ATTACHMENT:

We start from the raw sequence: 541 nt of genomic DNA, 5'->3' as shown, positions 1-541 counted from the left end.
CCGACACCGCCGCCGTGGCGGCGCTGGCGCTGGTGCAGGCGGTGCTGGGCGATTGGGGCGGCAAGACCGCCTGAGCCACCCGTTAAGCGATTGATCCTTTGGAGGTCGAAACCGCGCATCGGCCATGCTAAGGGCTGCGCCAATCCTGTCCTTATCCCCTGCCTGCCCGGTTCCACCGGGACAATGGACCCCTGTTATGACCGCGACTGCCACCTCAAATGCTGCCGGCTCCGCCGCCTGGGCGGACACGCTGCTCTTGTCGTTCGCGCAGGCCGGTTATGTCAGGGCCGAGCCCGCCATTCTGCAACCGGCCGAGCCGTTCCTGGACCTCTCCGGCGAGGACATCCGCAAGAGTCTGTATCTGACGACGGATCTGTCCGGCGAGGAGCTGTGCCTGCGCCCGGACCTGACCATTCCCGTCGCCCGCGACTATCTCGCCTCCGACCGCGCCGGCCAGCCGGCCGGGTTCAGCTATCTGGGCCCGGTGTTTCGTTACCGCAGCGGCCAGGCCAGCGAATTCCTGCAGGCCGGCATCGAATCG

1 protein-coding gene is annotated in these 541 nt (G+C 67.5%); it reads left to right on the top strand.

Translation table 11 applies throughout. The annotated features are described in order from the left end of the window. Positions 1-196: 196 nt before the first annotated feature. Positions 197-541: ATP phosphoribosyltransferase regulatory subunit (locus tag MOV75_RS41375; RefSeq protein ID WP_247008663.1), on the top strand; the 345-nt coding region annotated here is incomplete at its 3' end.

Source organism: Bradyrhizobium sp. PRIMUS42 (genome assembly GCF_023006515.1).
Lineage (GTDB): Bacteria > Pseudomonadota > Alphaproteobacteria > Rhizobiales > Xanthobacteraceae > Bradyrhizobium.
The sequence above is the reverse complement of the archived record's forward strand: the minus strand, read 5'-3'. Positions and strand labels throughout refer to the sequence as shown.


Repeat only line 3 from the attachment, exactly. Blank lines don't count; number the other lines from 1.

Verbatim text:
1 protein-coding gene is annotated in these 541 nt (G+C 67.5%); it reads left to right on the top strand.